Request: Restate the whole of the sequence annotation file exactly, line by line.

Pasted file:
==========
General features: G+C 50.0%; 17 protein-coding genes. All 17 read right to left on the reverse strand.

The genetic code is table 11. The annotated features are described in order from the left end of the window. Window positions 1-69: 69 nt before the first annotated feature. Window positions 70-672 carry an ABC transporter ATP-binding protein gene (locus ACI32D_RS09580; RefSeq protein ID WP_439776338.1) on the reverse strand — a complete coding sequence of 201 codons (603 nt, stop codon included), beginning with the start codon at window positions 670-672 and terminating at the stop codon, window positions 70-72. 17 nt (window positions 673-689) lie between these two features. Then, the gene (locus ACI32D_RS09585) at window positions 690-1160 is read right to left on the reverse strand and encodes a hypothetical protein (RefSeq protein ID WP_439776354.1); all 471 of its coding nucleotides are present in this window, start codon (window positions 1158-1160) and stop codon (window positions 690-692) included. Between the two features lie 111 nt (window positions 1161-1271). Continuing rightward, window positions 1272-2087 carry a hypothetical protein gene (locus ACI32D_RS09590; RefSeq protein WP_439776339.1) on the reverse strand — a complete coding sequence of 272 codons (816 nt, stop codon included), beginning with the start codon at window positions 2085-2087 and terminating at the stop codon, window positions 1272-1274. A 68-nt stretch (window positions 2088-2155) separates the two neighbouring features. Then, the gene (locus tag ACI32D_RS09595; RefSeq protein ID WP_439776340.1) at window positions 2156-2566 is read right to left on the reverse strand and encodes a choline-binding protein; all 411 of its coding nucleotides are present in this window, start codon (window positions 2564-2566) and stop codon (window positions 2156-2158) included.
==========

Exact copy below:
General features: G+C 50.0%; 17 protein-coding genes. All 17 read right to left on the reverse strand.

The genetic code is table 11. The annotated features are described in order from the left end of the window. Window positions 1-69: 69 nt before the first annotated feature. Window positions 70-672 carry an ABC transporter ATP-binding protein gene (locus ACI32D_RS09580; RefSeq protein ID WP_439776338.1) on the reverse strand — a complete coding sequence of 201 codons (603 nt, stop codon included), beginning with the start codon at window positions 670-672 and terminating at the stop codon, window positions 70-72. 17 nt (window positions 673-689) lie between these two features. Then, the gene (locus ACI32D_RS09585) at window positions 690-1160 is read right to left on the reverse strand and encodes a hypothetical protein (RefSeq protein ID WP_439776354.1); all 471 of its coding nucleotides are present in this window, start codon (window positions 1158-1160) and stop codon (window positions 690-692) included. Between the two features lie 111 nt (window positions 1161-1271). Continuing rightward, window positions 1272-2087 carry a hypothetical protein gene (locus ACI32D_RS09590; RefSeq protein WP_439776339.1) on the reverse strand — a complete coding sequence of 272 codons (816 nt, stop codon included), beginning with the start codon at window positions 2085-2087 and terminating at the stop codon, window positions 1272-1274. A 68-nt stretch (window positions 2088-2155) separates the two neighbouring features. Then, the gene (locus tag ACI32D_RS09595; RefSeq protein ID WP_439776340.1) at window positions 2156-2566 is read right to left on the reverse strand and encodes a choline-binding protein; all 411 of its coding nucleotides are present in this window, start codon (window positions 2564-2566) and stop codon (window positions 2156-2158) included.